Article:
As ICT infrastructure evolves from 5G to 5.5G and from F5G to F5.5G, green networks gauged by the Network Carbon data/energy intensity (NCIe) indicator of network carbon emission intensity will also become an important part of the target network, said Philip Song, Chief Marketing Officer, Huawei Carrier BG, addressing the keynote, “Developing Green ICT Infrastructure with Optimal Energy Efficiency” at Win-Win Huawei Innovation Week.
According to IRENA, energy efficiency improvement can contribute to more than 40 percent of the total carbon emissions reduction. Thus energy efficiency improvement is one of the most effective ways for operators to achieve green development, said Song.
In order to build a green network systematically, operators need to strike a balance between traffic growth and carbon emission reduction. To reduce the carbon emission of an equipment unit, the focus should be on equipment energy efficiency and renewable power generation efficiency. Meanwhile, to achieve green targets in cross-site collaboration scenarios, improvements in network architecture and forwarding efficiency will be the best way forward, Song added.
On the O&M front, operators need to develop policies dedicated to energy efficiency improvement, including policies for user operation, energy-saving policy generation and release, and energy efficiency indicator management.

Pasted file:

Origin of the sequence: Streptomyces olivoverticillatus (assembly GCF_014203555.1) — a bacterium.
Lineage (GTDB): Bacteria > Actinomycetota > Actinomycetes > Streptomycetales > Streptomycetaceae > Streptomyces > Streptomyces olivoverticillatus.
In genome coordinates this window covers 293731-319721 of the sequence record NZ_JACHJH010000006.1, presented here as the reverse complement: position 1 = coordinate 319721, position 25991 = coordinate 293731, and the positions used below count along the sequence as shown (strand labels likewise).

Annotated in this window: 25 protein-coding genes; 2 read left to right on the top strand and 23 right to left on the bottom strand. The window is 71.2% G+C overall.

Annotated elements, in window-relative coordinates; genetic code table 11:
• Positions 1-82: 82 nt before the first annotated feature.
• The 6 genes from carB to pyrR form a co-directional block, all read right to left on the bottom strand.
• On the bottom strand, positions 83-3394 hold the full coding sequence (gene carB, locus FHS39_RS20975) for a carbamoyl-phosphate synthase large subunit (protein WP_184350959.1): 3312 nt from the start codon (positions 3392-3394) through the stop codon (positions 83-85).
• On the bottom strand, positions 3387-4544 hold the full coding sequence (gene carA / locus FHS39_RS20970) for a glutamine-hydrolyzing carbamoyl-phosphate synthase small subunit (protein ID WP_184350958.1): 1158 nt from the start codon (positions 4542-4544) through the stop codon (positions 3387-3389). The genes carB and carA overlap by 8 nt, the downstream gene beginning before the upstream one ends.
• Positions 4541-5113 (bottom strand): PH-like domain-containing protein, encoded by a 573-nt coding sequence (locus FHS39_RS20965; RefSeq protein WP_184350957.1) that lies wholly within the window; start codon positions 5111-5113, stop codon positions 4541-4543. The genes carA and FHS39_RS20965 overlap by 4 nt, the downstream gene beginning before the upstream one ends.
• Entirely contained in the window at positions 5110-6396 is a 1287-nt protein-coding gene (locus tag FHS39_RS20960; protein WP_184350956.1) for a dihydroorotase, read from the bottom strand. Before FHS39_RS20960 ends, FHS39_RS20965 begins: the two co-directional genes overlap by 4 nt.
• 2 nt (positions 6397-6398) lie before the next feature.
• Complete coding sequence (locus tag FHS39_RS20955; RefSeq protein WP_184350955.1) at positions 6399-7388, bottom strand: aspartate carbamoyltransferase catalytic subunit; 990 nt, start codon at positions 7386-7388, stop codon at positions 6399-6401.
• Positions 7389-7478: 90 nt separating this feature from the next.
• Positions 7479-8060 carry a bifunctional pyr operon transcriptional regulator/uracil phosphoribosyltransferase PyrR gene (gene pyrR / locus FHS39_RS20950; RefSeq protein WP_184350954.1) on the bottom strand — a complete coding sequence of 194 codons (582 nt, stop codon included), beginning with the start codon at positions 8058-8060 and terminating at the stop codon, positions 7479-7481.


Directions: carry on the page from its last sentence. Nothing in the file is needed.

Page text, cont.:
Energy efficiency management solutions and criteria are needed at all levels ranging from a site, cross-site, cross-domain, to the entire network. An indicator system that can be managed and optimized is required.
Song also highlighted the issues facing the traditional wireless site. “A major problem of a traditional wireless site is high consumption by auxiliary equipment, which affects the effective energy utilization of main equipment. An indoor equipment room is a case in point. Power loss caused by air conditioners, low-efficiency power supplies and even power cables takes a heavy toll on energy efficiency of the entire site,” Song said.